On PolicyMap, we call these Data Layers. The data is neatly layered underneath the map labels. The problem with this term is you can’t actually have multiple layers of Data Layers (how would you see the multiple colors at once?). Ironically, you can layer as many points as you want onto a point map. So it could be confusing.

Around the office, we call this “thematic data” (as would appear on a thematic map). Unfortunately, that’s not correct either, since a thematic map is any map that shows data, which would include maps with points. Occasionally, you’ll hear us slip this term into conversation, but we have a swear jar we have to drop a dollar in every time we use it.

Sometimes I call this “shaded data”. But we don’t want to imply there’s anything shady about our data.

So remember: Data layers = choropleth map = thematic data (when we slip up) = shaded data. Have a better name for this? Let us know!

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Print, Save, Email, and Embed your work on PolicyMap

Print2You’ve made the perfect map; data layers are customized, map is zoomed to your location, and data points have been added and filter. Now you want to share this wonderful map with others. The icons on the top left of the map will allow you to save and share your maps. All printed maps, tables, and reports will store a copy in your My PolicyMap, allowing you to log into your account at any time and download a copy or reopen a saved copy.

Email_This_Page-icon Email – this feature will give users to ability to quickly share an interactive map to any user. Selecting the icon will open a window which you can enter an email address or multiple email addresses and a quick message.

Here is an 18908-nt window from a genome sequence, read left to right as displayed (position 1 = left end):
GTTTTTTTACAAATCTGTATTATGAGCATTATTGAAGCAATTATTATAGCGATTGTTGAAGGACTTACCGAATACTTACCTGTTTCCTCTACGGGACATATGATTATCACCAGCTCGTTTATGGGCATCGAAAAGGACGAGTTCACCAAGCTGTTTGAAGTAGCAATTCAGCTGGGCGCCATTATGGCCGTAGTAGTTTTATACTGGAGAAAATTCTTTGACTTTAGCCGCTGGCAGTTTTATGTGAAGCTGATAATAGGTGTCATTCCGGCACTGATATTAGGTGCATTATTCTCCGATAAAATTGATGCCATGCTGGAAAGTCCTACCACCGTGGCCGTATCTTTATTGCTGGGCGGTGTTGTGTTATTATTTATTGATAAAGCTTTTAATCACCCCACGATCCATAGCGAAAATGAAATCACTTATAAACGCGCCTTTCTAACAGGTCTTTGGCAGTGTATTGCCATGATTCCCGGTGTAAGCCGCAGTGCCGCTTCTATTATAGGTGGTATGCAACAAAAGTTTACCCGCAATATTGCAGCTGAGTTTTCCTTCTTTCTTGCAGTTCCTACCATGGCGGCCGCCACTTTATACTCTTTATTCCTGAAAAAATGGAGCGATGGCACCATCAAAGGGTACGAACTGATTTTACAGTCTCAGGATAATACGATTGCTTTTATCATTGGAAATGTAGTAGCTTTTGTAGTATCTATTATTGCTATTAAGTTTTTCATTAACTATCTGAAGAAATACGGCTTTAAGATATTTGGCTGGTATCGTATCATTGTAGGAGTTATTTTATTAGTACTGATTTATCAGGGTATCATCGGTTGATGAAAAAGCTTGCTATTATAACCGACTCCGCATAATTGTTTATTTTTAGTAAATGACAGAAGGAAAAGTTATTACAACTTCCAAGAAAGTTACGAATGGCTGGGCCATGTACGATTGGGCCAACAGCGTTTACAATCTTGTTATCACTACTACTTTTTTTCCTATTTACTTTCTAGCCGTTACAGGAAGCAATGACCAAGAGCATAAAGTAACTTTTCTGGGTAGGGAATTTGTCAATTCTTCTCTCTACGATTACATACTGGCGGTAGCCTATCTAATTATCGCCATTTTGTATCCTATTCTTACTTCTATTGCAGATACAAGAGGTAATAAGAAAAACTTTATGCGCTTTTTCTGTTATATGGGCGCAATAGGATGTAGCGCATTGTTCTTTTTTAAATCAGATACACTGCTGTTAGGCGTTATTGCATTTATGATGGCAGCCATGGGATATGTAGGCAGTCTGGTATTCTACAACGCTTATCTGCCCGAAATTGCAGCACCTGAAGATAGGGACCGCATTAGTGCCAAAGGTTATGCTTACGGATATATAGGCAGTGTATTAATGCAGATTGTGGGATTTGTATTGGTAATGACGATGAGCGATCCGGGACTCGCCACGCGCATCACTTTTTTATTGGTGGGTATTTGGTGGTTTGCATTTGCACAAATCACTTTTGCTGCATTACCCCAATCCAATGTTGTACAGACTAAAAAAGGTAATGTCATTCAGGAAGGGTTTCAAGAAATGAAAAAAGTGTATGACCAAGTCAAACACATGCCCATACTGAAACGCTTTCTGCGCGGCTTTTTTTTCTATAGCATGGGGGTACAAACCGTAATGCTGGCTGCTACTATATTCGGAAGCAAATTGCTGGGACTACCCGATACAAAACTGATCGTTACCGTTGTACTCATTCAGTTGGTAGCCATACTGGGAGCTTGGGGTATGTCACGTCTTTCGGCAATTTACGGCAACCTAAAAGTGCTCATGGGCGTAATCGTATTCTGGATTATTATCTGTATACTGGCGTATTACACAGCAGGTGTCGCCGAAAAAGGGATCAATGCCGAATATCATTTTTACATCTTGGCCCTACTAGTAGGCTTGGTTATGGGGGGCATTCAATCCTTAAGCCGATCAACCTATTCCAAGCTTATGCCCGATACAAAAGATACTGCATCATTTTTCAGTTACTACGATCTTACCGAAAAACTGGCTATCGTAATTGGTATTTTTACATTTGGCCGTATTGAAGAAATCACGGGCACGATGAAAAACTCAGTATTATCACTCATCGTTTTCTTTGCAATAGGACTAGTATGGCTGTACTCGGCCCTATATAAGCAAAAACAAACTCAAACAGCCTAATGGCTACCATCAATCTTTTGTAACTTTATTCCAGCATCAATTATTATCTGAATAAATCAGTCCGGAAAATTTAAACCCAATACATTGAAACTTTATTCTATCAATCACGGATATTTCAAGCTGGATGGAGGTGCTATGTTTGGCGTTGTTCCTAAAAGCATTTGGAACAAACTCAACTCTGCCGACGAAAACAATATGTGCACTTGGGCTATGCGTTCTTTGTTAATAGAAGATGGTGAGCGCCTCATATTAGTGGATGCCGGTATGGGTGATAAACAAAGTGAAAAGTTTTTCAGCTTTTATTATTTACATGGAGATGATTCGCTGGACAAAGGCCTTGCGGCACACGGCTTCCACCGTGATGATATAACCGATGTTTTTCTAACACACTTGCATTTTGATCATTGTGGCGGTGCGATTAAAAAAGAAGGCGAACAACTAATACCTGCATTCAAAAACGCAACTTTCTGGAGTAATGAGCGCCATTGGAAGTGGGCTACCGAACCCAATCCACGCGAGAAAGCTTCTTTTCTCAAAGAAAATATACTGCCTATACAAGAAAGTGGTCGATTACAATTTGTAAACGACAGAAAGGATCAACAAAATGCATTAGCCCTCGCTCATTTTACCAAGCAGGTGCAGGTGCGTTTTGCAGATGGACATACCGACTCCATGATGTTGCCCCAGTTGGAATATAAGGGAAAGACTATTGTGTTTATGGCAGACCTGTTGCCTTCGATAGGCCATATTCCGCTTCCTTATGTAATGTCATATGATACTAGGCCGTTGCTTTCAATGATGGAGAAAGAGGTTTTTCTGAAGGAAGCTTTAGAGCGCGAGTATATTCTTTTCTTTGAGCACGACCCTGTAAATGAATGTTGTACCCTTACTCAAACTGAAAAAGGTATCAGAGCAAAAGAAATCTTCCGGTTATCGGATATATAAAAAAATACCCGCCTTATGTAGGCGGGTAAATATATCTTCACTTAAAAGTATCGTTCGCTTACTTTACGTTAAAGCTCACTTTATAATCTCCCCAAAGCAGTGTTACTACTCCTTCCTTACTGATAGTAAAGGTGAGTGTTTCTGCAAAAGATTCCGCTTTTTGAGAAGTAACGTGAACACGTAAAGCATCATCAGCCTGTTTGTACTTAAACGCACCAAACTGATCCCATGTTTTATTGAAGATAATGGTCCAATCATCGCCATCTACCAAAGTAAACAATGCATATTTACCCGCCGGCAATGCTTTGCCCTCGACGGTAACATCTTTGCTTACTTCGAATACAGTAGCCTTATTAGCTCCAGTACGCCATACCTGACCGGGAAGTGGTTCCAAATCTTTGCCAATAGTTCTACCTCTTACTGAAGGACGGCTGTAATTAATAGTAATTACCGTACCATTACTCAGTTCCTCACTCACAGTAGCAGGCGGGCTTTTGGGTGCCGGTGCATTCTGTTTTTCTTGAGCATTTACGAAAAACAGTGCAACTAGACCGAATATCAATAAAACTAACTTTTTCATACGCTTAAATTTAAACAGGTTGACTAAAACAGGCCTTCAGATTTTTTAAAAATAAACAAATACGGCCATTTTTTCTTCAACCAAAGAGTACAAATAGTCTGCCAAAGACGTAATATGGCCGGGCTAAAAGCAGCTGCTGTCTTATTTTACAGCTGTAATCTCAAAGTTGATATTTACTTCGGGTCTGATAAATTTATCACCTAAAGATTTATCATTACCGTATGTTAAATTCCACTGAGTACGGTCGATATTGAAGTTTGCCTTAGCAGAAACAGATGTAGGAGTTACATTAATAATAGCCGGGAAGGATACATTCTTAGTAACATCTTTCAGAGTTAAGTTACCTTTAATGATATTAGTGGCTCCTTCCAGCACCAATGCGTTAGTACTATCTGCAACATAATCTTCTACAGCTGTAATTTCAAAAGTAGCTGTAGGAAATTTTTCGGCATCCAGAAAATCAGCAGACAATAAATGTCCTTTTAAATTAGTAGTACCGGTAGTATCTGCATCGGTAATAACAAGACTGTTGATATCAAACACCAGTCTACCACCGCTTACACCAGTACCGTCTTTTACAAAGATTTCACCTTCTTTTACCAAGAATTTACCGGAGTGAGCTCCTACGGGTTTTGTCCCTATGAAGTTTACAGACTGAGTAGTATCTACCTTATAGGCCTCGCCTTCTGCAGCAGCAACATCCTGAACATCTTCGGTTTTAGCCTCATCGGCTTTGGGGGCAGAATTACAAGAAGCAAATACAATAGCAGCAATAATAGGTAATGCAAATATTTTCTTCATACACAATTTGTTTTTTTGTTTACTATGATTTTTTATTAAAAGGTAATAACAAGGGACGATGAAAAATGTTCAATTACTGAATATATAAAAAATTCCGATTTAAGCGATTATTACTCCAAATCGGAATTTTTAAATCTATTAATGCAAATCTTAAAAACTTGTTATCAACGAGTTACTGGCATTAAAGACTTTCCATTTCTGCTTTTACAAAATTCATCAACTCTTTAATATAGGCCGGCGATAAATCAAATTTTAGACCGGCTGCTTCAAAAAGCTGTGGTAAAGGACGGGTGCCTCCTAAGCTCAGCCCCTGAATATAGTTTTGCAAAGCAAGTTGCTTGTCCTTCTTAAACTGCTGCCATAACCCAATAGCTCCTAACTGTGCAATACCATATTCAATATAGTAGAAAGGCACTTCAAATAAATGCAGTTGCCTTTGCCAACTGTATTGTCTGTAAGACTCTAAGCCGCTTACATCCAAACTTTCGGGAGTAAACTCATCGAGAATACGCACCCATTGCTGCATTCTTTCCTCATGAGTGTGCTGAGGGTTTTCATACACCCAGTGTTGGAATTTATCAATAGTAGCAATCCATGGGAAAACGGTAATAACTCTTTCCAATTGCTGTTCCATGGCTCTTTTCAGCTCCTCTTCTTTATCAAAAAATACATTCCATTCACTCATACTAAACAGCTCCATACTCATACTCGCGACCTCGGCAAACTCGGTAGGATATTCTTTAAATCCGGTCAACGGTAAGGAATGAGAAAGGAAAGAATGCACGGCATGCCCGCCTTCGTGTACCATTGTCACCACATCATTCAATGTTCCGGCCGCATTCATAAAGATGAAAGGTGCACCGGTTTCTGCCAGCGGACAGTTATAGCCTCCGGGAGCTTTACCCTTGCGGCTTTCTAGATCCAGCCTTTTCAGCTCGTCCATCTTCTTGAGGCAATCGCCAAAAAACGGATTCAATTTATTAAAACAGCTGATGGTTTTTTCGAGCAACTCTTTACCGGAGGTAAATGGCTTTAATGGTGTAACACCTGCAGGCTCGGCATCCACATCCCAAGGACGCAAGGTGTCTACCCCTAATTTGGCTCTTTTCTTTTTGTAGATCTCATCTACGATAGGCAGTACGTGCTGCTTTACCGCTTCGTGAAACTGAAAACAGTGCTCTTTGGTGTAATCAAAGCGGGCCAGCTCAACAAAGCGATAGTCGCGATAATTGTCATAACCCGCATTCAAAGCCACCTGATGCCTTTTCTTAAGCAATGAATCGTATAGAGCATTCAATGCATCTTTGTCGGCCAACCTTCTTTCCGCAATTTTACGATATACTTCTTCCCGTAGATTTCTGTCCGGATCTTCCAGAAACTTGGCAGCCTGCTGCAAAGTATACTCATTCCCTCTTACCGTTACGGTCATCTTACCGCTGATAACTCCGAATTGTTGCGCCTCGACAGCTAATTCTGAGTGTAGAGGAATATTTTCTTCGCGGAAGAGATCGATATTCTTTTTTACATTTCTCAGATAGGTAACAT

Email_This_Page

The recipient will receive an email with a unique URL. The URL will take them to the exact map that was shared; zoomed to the same location, data layers and/or points added, and any filters placed.

There are some limitations to the Email feature, mainly users cannot email maps with subscription datasets or features overlaid. Luckily, over 80% of the data on PolicyMap can be shared and only a few map features are not sharable.
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Home sale data for 2013 now available on PolicyMap!

PolicyMap recently updated our home sale data to include 2013 transactions. The data include information on how many home sales occurred in your neighborhood, city or county. It also includes the median sales price of those transactions, and the loan-to-value ratio, which compares the value of the first mortgage taken out on a home to the sales price.

Our home sale data is one of the most popular datasets we have because these statistics are so important to understanding the real estate market in an area. Annual data are available from 2006 through 2013, but we also offer a 5-year trend indicator that allows you to look at trends in home sales from 2001 to 2006.

The two maps below compare the 5-year trends in home sale prices in the Washington D.C. Metropolitan area. The first shows the percent change in the median sales from 2001 to 2006. The areas on the map that are darker purple indicate that sales prices have gone up the most – more than a 125% increase in five years. The lighter purple areas on the map also saw increases in sales prices but at lower rates. The pattern in fairly clear; greater sales price increases occurred in the eastern half of Washington DC, in Prince George’s County Maryland (to the east of the City), and some parts south and west of D.C.Map0106 Continue reading